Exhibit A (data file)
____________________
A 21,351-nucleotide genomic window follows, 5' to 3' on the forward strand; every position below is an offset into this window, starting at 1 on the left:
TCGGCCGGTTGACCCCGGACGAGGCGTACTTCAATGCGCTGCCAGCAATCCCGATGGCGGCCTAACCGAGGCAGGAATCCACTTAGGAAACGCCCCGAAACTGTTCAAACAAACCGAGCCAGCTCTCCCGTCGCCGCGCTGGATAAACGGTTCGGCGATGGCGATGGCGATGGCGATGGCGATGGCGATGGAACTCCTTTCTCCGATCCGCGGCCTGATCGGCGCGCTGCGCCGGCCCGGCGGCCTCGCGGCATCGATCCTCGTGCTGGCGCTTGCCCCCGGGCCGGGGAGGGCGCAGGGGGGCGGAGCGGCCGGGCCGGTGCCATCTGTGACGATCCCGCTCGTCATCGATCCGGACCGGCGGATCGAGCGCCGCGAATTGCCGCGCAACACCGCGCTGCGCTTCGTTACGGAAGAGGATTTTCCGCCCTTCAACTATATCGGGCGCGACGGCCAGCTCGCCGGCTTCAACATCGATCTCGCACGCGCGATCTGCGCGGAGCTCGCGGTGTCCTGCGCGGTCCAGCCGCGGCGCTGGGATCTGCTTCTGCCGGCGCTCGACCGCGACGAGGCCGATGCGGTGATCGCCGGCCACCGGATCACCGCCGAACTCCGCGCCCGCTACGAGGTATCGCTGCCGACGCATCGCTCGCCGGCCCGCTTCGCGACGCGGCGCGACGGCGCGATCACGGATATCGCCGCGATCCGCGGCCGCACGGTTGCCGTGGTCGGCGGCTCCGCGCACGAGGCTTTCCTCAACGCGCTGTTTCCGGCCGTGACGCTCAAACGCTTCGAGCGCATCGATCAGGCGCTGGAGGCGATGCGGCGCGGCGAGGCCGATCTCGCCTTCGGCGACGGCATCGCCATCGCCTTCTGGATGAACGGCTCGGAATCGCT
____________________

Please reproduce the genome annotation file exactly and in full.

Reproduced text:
A 21,351-nucleotide genomic window follows, 5' to 3' on the forward strand; every position below is an offset into this window, starting at 1 on the left:
TCGGCCGGTTGACCCCGGACGAGGCGTACTTCAATGCGCTGCCAGCAATCCCGATGGCGGCCTAACCGAGGCAGGAATCCACTTAGGAAACGCCCCGAAACTGTTCAAACAAACCGAGCCAGCTCTCCCGTCGCCGCGCTGGATAAACGGTTCGGCGATGGCGATGGCGATGGCGATGGCGATGGCGATGGAACTCCTTTCTCCGATCCGCGGCCTGATCGGCGCGCTGCGCCGGCCCGGCGGCCTCGCGGCATCGATCCTCGTGCTGGCGCTTGCCCCCGGGCCGGGGAGGGCGCAGGGGGGCGGAGCGGCCGGGCCGGTGCCATCTGTGACGATCCCGCTCGTCATCGATCCGGACCGGCGGATCGAGCGCCGCGAATTGCCGCGCAACACCGCGCTGCGCTTCGTTACGGAAGAGGATTTTCCGCCCTTCAACTATATCGGGCGCGACGGCCAGCTCGCCGGCTTCAACATCGATCTCGCACGCGCGATCTGCGCGGAGCTCGCGGTGTCCTGCGCGGTCCAGCCGCGGCGCTGGGATCTGCTTCTGCCGGCGCTCGACCGCGACGAGGCCGATGCGGTGATCGCCGGCCACCGGATCACCGCCGAACTCCGCGCCCGCTACGAGGTATCGCTGCCGACGCATCGCTCGCCGGCCCGCTTCGCGACGCGGCGCGACGGCGCGATCACGGATATCGCCGCGATCCGCGGCCGCACGGTTGCCGTGGTCGGCGGCTCCGCGCACGAGGCTTTCCTCAACGCGCTGTTTCCGGCCGTGACGCTCAAACGCTTCGAGCGCATCGATCAGGCGCTGGAGGCGATGCGGCGCGGCGAGGCCGATCTCGCCTTCGGCGACGGCATCGCCATCGCCTTCTGGATGAACGGCTCGGAATCGCT